5. Vacuuming every room regularly

Traditional bedroom with neutral carpet

(Image credit: Clare Garner Interiors)

Speaking of vacuuming, Tina Priestly, home organizer, suggests we are also doing this too often for certain spots. 

‘While vacuuming is key, not every room needs daily attention. Focus on high-traffic spots like living rooms and hallways, and adjust based on use. Bedrooms and guest rooms can be vacuumed less often,’ she says. Working out how often you should vacuum for every space to prevent visible dirt and dust mites will save you lots of time, and will also extend the life of your vacuum cleaner.  

6. Washing walls

A kitchen with white walls, dusty blue cabinetry and a red vintage rug

(Image credit: James Furman Colum / Allison Garrison for Allito Spaces)

You definitely need to clean walls before painting, but on a weekly basis they are best left as is, assures Emily Adams of NW Maids. 

‘Unless there are noticeable stains or marks, washing walls frequently might be excessive and could damage your paint or wallpaper with time – no matter which gentle methods you use. Spot cleaning as needed is usually adequate, with a more thorough wall washing reserved for occasional deep cleans.’ 

7. Cleaning light fixtures

entryway with round table and a low hung rattan ceiling light

(Image credit: Neptune)

Our lighting ideas are magnets for dust, but that doesn't mean we have to spend precious time cleaning them every single week, Emily Adams of NW Maids continues. ‘As long as they're not visibly dirty or affecting light output, a quarterly wipe down should suffice,’ she assures.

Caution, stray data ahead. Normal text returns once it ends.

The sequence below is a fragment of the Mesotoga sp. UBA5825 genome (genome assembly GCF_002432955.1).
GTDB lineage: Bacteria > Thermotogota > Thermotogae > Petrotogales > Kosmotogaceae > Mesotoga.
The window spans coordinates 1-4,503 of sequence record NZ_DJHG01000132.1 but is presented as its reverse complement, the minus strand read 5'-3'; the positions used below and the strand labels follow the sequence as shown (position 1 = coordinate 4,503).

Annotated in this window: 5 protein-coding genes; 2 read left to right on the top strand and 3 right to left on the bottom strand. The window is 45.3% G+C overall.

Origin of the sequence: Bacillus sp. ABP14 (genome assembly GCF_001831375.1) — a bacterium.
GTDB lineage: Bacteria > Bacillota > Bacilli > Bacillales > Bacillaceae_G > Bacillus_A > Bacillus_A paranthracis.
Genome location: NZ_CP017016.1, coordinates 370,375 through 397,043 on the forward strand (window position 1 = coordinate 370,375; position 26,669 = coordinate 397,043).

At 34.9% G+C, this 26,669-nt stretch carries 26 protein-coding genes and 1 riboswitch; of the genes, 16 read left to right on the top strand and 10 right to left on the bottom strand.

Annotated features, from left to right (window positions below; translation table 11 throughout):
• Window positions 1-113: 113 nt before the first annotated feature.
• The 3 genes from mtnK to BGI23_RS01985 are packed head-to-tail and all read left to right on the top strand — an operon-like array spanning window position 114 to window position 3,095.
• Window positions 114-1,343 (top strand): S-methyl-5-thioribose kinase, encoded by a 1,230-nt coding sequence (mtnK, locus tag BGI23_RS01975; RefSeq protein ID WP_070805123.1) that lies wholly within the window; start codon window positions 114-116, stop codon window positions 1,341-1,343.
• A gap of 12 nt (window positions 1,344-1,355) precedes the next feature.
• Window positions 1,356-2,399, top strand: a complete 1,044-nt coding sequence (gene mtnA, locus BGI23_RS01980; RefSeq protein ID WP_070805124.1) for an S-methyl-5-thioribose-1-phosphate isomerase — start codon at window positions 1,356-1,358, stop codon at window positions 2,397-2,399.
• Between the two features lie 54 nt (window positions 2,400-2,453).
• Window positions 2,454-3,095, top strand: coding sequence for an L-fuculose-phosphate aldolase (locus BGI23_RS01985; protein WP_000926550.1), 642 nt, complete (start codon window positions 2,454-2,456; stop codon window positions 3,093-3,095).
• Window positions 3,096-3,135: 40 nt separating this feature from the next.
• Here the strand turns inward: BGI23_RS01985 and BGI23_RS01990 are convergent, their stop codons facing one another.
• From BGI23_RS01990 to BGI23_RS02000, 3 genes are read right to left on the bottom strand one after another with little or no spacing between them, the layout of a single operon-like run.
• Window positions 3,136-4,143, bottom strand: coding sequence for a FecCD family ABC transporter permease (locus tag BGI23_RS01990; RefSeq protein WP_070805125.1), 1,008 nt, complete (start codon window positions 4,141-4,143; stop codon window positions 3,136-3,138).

When you do need to clean them, a quick wipe with a microfiber cloth or a rollover with a lint roller for fabric shades will quickly tackle build-up with very little effort. 

8. Cleaning behind appliances


(Image credit: Future)

Cleaning behind large appliances and underneath larger furniture pieces are some of the hardest household cleaning tasks – so don't break your back trying to tackle them every month, advises Yessica Bello, cleaning expert at Bello’s Cleaning:

‘Cleaning behind appliances like refrigerators or washing machines every week is overkill for most households. What’s more, our experience has shown that excessive moving of these appliances can also lead to wear and tear both on your floor and the appliances' moving parts.

Unless you are dealing with pest infestations or similar urgent situations, moving these heavy appliances to clean behind them quarterly or bi-annually is ample.’


Is it okay to not clean your house?

Although there are some small cleaning tasks you can usually skip with little consequence, it is not a good idea to stop cleaning your house entirely. Keeping a clean house is vital to protecting your health and wellbeing. Not cleaning will lead to a build-up of bacteria, mold, and even pests that will make every day life not only disgusting, but more difficult too. 

This is not to say that these areas of your home should be completely abandoned and never cleaned again. Dusting high cabinet tops and light fixtures can help to make a home smell nice when done infrequently, for example, while washing windows can boost your curb appeal. It is more about relaxing on some tasks and completing them as part of infrequent maintenance than stressing about getting everything done every month – helping you to rest and reset each week.  

Chiana Dickson
Content Editor

Chiana has been at Homes & Gardens for two years, having started her journey in interior journalism as part of the graduate program. She spends most of her time producing content for the Solved section of the website, helping readers get the most out of their homes through clever decluttering, cleaning, and tidying tips – many of which she tests and reviews herself in her home in Lancaster to ensure they will consistently deliver for her readers and dabbles in the latest design trends. She also has a first-class degree in Literature from Lancaster University.